Alternative financial services (AFS) such as check cashing and payday loans may help unbanked households meet transaction and credit needs, yet often at a very high price. Saving tax refunds can help low- and moderate-income (LMI) households build emergency savings as a way to reduce dependence on AFS and cope effectively with irregular cash flows and financial shocks. This study examined the impact on AFS use of message-based interventions encouraging LMI households to save their refunds when they electronically filed their federal income tax returns. We found that 3 out of 18 interventions resulted in statistically significant reductions in credit-related AFS use with small effect sizes. None of the interventions resulted in reduced transaction-related AFS use. Other factors—especially prior AFS use and financial shocks—were strong predictors of AFS. Financially vulnerable households may need additional opportunities and protections to reduce dependence on AFS.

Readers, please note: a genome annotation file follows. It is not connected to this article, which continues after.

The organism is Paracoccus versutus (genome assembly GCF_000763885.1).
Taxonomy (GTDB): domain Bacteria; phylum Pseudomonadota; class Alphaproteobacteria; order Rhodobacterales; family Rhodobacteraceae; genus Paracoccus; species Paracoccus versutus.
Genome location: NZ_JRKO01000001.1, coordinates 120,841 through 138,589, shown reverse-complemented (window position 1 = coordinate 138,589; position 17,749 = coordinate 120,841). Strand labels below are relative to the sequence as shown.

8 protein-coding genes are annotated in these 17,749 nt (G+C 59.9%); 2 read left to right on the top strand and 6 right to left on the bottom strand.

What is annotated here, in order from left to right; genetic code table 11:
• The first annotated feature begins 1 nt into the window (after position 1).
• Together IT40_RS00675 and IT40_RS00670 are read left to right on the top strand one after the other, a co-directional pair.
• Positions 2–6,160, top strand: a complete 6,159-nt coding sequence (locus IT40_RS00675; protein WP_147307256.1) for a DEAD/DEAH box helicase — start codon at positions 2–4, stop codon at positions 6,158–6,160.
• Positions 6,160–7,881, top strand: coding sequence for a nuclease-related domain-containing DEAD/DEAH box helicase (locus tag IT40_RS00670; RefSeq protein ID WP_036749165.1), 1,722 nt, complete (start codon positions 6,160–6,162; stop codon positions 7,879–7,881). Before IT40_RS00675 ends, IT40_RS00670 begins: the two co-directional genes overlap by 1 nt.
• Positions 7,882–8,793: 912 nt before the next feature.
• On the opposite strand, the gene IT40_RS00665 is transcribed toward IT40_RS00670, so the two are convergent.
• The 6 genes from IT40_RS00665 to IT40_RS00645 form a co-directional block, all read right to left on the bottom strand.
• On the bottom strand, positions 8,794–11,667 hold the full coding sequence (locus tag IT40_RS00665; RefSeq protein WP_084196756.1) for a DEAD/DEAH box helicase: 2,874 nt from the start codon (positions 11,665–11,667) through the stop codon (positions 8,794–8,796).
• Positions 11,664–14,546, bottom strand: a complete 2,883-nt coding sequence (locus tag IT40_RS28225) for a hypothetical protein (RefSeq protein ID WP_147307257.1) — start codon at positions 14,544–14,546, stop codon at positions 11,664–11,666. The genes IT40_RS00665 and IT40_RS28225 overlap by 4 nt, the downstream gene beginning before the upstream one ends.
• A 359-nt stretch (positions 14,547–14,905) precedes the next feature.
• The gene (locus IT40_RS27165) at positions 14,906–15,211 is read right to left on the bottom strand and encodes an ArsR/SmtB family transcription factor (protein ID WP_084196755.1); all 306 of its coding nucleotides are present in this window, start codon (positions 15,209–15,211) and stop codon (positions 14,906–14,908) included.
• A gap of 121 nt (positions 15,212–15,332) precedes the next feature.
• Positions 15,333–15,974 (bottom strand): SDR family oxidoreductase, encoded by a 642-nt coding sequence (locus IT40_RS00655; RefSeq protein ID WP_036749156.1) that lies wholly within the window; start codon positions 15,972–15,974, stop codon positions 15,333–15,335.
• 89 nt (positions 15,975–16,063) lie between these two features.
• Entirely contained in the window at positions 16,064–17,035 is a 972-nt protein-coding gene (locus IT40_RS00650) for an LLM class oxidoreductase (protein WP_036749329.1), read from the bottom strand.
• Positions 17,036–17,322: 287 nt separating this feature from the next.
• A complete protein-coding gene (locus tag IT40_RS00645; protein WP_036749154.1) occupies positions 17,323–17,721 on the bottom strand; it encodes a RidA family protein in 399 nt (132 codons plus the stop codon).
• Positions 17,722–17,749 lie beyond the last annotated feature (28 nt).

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Copyright 2016 by The American Council on Consumer Interests